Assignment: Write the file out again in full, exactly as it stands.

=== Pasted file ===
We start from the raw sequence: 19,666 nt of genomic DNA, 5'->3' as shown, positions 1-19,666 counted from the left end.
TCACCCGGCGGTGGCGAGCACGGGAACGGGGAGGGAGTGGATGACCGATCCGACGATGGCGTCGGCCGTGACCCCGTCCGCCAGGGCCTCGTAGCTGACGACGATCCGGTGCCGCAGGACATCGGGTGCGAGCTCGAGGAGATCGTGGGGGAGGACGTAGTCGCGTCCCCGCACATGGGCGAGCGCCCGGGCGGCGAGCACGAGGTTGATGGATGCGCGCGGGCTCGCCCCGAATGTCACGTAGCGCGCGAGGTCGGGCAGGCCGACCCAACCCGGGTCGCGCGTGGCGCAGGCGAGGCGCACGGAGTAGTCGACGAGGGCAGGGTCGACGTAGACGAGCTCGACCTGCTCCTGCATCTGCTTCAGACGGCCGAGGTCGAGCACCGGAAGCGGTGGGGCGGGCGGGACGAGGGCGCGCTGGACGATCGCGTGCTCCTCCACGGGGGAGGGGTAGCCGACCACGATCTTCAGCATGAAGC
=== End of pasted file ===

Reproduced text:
We start from the raw sequence: 19,666 nt of genomic DNA, 5'->3' as shown, positions 1-19,666 counted from the left end.
TCACCCGGCGGTGGCGAGCACGGGAACGGGGAGGGAGTGGATGACCGATCCGACGATGGCGTCGGCCGTGACCCCGTCCGCCAGGGCCTCGTAGCTGACGACGATCCGGTGCCGCAGGACATCGGGTGCGAGCTCGAGGAGATCGTGGGGGAGGACGTAGTCGCGTCCCCGCACATGGGCGAGCGCCCGGGCGGCGAGCACGAGGTTGATGGATGCGCGCGGGCTCGCCCCGAATGTCACGTAGCGCGCGAGGTCGGGCAGGCCGACCCAACCCGGGTCGCGCGTGGCGCAGGCGAGGCGCACGGAGTAGTCGACGAGGGCAGGGTCGACGTAGACGAGCTCGACCTGCTCCTGCATCTGCTTCAGACGGCCGAGGTCGAGCACCGGAAGCGGTGGGGCGGGCGGGACGAGGGCGCGCTGGACGATCGCGTGCTCCTCCACGGGGGAGGGGTAGCCGACCACGATCTTCAGCATGAAGC